The concentrations of serum total and free testosterone were studied in 30 healthy, middle-aged men during a dietary intervention program. When men were transferred from their customary diet to an experimental diet, which contained less fat with a higher polyunsaturated/saturated ratio (P/S-ratio) and more fibre, there was a significant decrease in serum total testosterone concentrations ( +/- vs +/- nmol/l SEM, P less than ). Furthermore, serum free, unbound testosterone fell from +/- to +/- nmol/l SEM (P less than ). The hormonal changes were reversible. This observation suggests that testosterone activity in plasma can at least partly be modified by changing the composition of the diet.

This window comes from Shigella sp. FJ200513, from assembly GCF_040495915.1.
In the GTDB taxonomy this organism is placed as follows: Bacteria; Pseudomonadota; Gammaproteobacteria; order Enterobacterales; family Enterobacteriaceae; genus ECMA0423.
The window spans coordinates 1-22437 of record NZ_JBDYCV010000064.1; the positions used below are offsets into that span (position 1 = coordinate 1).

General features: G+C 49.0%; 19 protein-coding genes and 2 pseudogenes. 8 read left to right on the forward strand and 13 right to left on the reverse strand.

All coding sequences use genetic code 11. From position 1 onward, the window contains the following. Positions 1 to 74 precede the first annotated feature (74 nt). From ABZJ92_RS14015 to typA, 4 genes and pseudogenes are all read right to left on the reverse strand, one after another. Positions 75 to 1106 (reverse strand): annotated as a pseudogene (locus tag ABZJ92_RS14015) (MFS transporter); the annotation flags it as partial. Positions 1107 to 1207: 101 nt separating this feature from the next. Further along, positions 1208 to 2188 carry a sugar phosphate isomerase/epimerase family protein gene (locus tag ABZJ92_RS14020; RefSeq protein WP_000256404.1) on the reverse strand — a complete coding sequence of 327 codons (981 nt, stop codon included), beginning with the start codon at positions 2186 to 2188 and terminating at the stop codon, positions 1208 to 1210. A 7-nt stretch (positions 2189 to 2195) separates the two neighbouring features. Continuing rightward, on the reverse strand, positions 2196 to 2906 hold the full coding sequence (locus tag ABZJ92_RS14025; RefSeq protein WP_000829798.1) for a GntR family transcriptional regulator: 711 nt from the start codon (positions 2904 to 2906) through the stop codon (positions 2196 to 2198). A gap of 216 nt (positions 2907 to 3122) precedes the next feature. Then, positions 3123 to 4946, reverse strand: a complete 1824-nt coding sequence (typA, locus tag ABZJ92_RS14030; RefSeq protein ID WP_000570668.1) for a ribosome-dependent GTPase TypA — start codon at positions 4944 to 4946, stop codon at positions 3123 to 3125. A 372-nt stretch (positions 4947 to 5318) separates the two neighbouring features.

In a 2011 randomized controlled study, researchers recruited 54 healthy men whose mean 25(OH)D levels were in the deficiency range for a year-long intervention. They divided the subjects into two groups. The first group of 23 men had an average serum 25(OH)D of nmol/L and took a daily placebo. The second group of 31 men had an average serum 25(OH)D of nmol/L and took a daily 3332-IU vitamin D supplement. After the trial was finished, the researchers observed a significant increase in total testosterone from nmol/L to nmol/L in the supplement group. 19 In contrast, there were hardly any changes in testosterone concentrations in the placebo group. 19 These findings suggest that men deficient in vitamin D who take a proper vitamin D supplement may fix low levels of low testosterone.